In 75 years, Jane Fonda has done a whole lot of living.

It seems like with each passing decade, the actress, writer and health and women's issues advocate went through a new reinvention. We first met her as on the big screen, jumping from campy sci-fi sex symbol in "Barberella" to Oscar nominee in "They Shoot Horses, Don't They?" Fonda then became public enemy number one for her support of Vietnamese forces during the Vietnam War, raising the ire of many. Personal fitness icon, billionaire divorcée, author, longevity expert, "third act" revolution leader... Fonda has managed to stay busy and on our radar for years.

But throughout each of those reinventions, Fonda has always maintained a refreshingly honest take on her life and the issues that matter most to her -- no matter if she's talking about her "fulfilling sex life" or how to best live your "third act."

On her 75th birthday, we take a look back at some of her most memorable quotes in recent years. Whether you like her or loathe her, one thing is for certain: her vitality is hard to ignore.

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  • On Her Aha Moment After Splitting From Ted Turner

    "I don't need a man to feel whole. In my marriages, I'd lost parts of who I was because I was trying to mold myself into what I thought a man wanted me to be. I felt all those pieces flying back together." From an interview in <a href="http://www.oprah.com/spirit/Jane-Fonda-Interview-Finding-Happiness-Alone-Loving-Yourself">O, The Oprah magazine</a>

  • On Her Sex Life With Partner Richard Perry

    "At 74, I have never had such a fulfilling sex life. Often, when we make love, I see him as he was 30 years ago." From an interview with <a href="http://www.huffingtonpost.com/2012/07/10/jane-fonda-sex-life_n_1661999.html">Hello! magazine</a>.

  • On Her Relationship With Music Producer, Richard Perry

    "I have my own life, and Richard doesn't care that I don't share every single aspect of it with him. I'm not losing myself in this relationship. I'm bringing myself -- the real Jane -- and he's giving me his real self, too." From an interview in <a href="http://www.oprah.com/spirit/Jane-Fonda-Interview-Finding-Happiness-Alone-Loving-Yourself">O, The Oprah magazine</a>

  • On Whether Or Not She Misses Her Youth

    "You couldn't pay me to be 20 again." From <a href="http://www.newyorker.com/reporting/2011/05/09/110509fa_fact_als">The New Yorker 2011 profile of Jane Fonda</a>, "Queen Jane, Approximately."

  • On Her Past Plastic Surgery

    "I said to the surgeon, 'Don't get rid of my wrinkles.' I don't want to look foolish, where you got this face that doesn't match your neck." From an interview on <a href="http://www.katiecouric.com/on-the-show/2012/12/11/healthy-at-all-ages-with-jane-fonda/">Katie Couric's daytime talk show</a>.

  • On Watching Her Old Workout Videos

    "I look at them and I get embarrassed. They look pornographic! What was I thinking?" From an interview on <a href="http://www.katiecouric.com/on-the-show/2012/12/11/healthy-at-all-ages-with-jane-fonda/">Katie Couric's daytime talk show</a>.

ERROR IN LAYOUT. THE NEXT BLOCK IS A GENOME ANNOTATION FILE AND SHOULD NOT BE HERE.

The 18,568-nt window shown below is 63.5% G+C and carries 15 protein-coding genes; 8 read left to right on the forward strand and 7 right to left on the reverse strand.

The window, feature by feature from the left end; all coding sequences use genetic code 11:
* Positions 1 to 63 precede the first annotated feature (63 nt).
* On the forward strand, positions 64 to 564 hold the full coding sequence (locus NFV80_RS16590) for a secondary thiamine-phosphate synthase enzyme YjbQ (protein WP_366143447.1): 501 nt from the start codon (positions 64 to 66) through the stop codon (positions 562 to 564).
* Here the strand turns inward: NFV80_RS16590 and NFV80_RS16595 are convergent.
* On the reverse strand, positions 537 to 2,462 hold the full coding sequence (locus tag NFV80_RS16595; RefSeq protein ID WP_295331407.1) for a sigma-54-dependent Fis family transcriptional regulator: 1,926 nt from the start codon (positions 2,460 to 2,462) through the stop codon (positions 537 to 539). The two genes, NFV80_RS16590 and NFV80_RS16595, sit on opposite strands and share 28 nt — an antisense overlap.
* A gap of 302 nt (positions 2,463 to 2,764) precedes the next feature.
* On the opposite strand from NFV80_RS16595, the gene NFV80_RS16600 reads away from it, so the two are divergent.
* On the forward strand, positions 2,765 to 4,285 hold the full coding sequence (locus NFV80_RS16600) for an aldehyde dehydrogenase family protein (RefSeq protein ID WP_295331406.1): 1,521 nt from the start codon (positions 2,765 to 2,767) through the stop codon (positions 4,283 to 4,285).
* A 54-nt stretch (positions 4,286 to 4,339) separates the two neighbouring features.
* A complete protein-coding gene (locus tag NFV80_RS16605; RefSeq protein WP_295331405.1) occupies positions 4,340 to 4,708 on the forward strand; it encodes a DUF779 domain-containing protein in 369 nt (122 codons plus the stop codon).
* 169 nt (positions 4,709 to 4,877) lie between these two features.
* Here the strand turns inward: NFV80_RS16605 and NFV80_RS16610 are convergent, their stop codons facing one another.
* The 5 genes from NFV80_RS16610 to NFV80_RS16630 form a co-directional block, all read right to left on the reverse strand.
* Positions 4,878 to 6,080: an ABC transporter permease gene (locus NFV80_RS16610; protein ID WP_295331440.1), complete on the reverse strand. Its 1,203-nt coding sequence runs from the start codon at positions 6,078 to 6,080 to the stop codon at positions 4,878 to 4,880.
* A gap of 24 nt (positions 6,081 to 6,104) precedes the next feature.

• On Her Thoughts About The Criticism She Received For Going To Vietnam

    "I was Henry Fonda's daughter. I was privileged. I was Barbarella. They had my posters in their locker rooms. So I betrayed class, I betrayed gender -- you're a pinup girl, you're not supposed to speak. It would have been less pungent if I had been a man." From <a href="http://www.newyorker.com/reporting/2011/05/09/110509fa_fact_als">The New Yorker 2011 profile of Jane Fonda</a>, "Queen Jane, Approximately."

  • On The Infamous Photo Of Fonda Smiling And Sitting On A Vietnamese Anti-Aircarft Gun

    "The photo exists, delivering its message regardless of what I was doing or feeling. I carry this heavy in my heart. I have apologized numerous times for any pain I may have caused servicemen and their families because of this photograph. It was never my intention to cause harm." From an entry called "<a href="http://janefonda.com/the-truth-about-my-trip-to-hanoi">The Truth About My Trip To Hanoi" on Jane Fonda's website.</a>

  • On Her Past Marriages

    "I can look at Tom now, and Ted, and I can understand why I loved them, and also be totally amazed that I could spend as much time with them as I did." From <a href="http://www.newyorker.com/reporting/2011/05/09/110509fa_fact_als">The New Yorker 2011 profile of Jane Fonda</a>, "Queen Jane, Approximately."

  • On The Aging Revolution

    “We’re still living with the old paradigm of age as an arch. That’s the old metaphor: You’re born, you peak at midlife and decline into decrepitude. A more appropriate metaphor for aging is a staircase. The upward ascension of the human spirit, bringing us into wisdom, wholeness and authenticity." From <a href="http://www.ted.com/talks/jane_fonda_life_s_third_act.html">Jane Fonda's TedxWomen 2011 talk, "Life's Third Act"</a>

  • On Being Sexually Active In Her 70s

    “I think it’s important for everyone to know that people in their 70s can be sexually attractive and sexually active. They don’t have to be ... and lots of people have opted out of that, but they can be. I can be. I mean, I am.” From a <a href="http://www.thedailybeast.com/newsweek/2011/08/14/jane-fonda-on-her-new-book-prime-time.html">2011 interview with the Daily Beast</a>.

  • On Overcoming The Fear Of Aging

    "When you're inside oldness as opposed to looking at it from the outside, fear subsides. You realize, you're still yourself, maybe even more so." From <a href="http://www.ted.com/talks/jane_fonda_life_s_third_act.html">Jane Fonda's TedxWomen 2011 talk, "Life's Third Act"</a>